Also, various biographies of Alexander the Great that are sitting on the shelves at home, 1 Maccabees, background on the Septuagint that I googled – obviously need to tighten up the scholarship around here.

  1. Similar schooling for young women was indeed present, just not always as widely or consistently as for young men. Women also needed to understand their culture to be good Greek daughters, wives and mothers. As far as I can figure, the position of women in Greek culture varied widely over time and space. Sometimes, women and girls were treated as property, but it seems more often that free women, at least, held positions of some honor and respect. It does seem true that it is hard to develop a very admirable culture in any broad sense that doesn’t honor women.
  2. As recounted in 1 Maccabees, Greek sports, done in the nude, were one thing that pushed the Jews over the edge: “14 They built in Jerusalem a stadium like those in the Greek cities. 15 They had surgery performed to hide their circumcision, abandoned the holy covenant, started associating with Gentiles, and did all sorts of other evil things.”
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Updates: Reading & Weekend

Discourses on the First Decade of Titus Livius by [Machiavelli, Niccolò]1. Am reading Machiavelli’s Discourses on Livy, about 25% through. This is a book Jefferson had in his library. Got to wonder: in the concrete sense of what structures and laws were enacted after the Revolution, most importantly the Constitution itself, is this book the most influential of all? Not Locke or Hume and that crowd, but the 16th century Italian patriot?

Consider:

I say, then, that all these six forms of government (monarchy, tyranny, aristocracy, oligarchy, democracy & anarchy – ed.) are pernicious—the three good kinds, from their brief duration the three bad, from their inherent badness. Wise legislators therefore, knowing these defects, and avoiding each of these forms in its simplicity, have made choice of a form which shares in the qualities of all the first three, and which they judge to be more stable and lasting than any of these separately. For where we have a monarchy, an aristocracy, and a democracy existing together in the same city, each of the three serves as a check upon the other.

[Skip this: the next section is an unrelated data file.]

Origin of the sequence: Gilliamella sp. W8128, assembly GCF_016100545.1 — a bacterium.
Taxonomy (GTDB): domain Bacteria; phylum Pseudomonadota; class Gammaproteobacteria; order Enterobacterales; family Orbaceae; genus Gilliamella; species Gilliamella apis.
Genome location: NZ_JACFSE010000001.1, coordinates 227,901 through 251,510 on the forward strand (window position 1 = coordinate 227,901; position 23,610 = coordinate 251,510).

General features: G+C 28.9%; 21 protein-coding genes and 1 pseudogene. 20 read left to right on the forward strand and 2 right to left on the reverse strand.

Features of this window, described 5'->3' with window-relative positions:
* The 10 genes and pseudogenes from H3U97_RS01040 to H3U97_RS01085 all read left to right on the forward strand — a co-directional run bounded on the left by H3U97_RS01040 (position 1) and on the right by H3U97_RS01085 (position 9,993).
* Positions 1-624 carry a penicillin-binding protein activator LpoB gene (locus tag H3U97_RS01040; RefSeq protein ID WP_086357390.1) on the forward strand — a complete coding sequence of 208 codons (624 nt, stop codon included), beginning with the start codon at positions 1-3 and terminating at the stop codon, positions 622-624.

– CHAPTER II.—Of the various kinds of Government; and to which of them the Roman Commonwealth belonged.

Machiavelli is a fascinating guy. He points out that a new prince, having siezed the government, needs to destroy as much as possible all existing practices and institutions upon which people may resort in efforts to unseat him, going so far as to physically relocate people from their homes. Very The Prince, But then he says:

These indeed are most cruel expedients, contrary not merely to every Christian, but to every civilized rule of conduct, and such as every man should shun, choosing rather to lead a private life than to be a king on terms so hurtful to mankind. But he who will not keep to the fair path of virtue, must to maintain himself enter this path of evil. Men, however, not knowing how to be wholly good or wholly bad, choose for themselves certain middle ways, which of all others are the most pernicious, as shall be shown by an instance in the following Chapter.

– CHAPTER XXVI.—A new Prince in a City or Province of which he has taken Possession, ought to make Everything new.